Reading in XML documents with the SJSXP is fairly easy. Most of the work is done through an object that implements the interface. This interface represents a cursor that's moved across an XML document from beginning to end. A few things to keep in mind: the cursor always points to a single item, such as an element start-tag, a processing instruction, or a DTD declaration. Also, the cursor always moves forward (not backward), and you cannot perform any "look aheads" to see what's upcoming in the document. You can obtain an XMLStreamReader to read in XML from a file with the following snippet of code:

   URL url = Class.forName("MyClassName").getResource(
   InputStream in = url.openStream();
   XMLInputFactory factory = XMLInputFactory.newInstance();
   XMLStreamReader parser = factory.createXMLStreamReader(in);

You can then iterate through the XML file with the following code:
   while(parser.hasNext()) {
         eventType =;
         switch (eventType) {

              case START_ELEMENT:
              //  Do something
              case END_ELEMENT:
              //  Do something
              //  And so on ...

The hasNext() method in XMLStreamReader checks to see if there is another item available in the XML file. If there is one, you can use the next() method to advance the cursor to the next item. The next() method returns an integer code that indicates the type of grammatical construct (the item) that it encountered.

There are a number of get methods in XMLInputStreamReader that you can use to obtain the contents of the XML item that the cursor is pointing to. The first method is getEventType():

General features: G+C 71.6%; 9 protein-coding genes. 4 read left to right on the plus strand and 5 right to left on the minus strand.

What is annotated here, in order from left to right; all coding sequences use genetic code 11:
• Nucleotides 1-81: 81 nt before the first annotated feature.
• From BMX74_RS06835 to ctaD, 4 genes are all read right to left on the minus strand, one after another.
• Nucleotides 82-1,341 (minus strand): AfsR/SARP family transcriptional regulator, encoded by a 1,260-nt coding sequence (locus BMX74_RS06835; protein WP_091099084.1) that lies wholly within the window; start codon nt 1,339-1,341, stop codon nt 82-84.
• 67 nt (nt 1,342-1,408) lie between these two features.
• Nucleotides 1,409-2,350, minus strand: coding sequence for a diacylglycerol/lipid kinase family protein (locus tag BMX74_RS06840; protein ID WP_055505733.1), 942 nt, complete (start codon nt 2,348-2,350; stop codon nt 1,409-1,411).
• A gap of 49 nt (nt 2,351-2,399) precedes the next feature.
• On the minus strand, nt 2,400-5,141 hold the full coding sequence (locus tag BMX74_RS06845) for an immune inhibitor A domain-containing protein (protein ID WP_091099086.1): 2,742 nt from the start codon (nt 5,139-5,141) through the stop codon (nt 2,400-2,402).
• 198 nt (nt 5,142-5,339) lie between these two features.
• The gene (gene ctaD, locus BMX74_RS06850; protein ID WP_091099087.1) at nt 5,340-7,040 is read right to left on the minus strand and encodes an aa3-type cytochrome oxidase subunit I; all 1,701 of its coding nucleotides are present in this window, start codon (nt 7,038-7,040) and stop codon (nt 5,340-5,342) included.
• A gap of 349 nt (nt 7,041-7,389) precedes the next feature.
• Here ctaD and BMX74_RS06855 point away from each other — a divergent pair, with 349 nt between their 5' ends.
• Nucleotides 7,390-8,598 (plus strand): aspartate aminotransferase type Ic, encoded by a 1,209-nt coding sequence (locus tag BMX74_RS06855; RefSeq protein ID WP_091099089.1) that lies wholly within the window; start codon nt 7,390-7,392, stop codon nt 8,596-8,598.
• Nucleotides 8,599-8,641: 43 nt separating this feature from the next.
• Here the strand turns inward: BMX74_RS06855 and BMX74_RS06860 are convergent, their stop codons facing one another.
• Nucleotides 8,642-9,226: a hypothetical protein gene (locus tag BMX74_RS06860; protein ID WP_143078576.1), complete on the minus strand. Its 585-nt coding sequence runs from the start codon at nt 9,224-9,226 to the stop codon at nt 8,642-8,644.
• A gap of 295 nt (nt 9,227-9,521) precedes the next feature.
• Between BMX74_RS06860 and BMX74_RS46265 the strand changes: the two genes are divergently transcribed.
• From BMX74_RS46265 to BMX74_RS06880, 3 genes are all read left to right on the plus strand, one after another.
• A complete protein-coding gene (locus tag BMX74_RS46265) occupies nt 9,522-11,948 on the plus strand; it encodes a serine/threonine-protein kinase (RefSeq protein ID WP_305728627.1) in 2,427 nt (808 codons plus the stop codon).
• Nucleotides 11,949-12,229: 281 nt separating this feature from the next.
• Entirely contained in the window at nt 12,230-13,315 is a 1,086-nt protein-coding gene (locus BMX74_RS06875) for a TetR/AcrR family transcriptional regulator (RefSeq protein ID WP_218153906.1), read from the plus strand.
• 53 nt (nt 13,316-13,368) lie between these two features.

public int getEventType()

The method returns an integer code that identifies the type of item the parser found under the cursor. It's the same code returned by the next() method. The items are identified by one of the following XMLInputStream constants:


If the item has a name, you can use the getName() and getLocalName() methods to obtain the name. The latter yields the raw name, without any extra information (for example, the name of the element without a qualifying namespace).

   public Qname getName()
   public String getLocalName()

If you want to identify the namespace of the current item, you can use the getNamespaceURI() method:

   public String getNamespaceURI()

If there is any accompanying text, such as the text in a DTD declaration or text inside an element, you can use the following methods to obtain them (the latter is used solely for elements):

   public String getText()
   public String getElementText()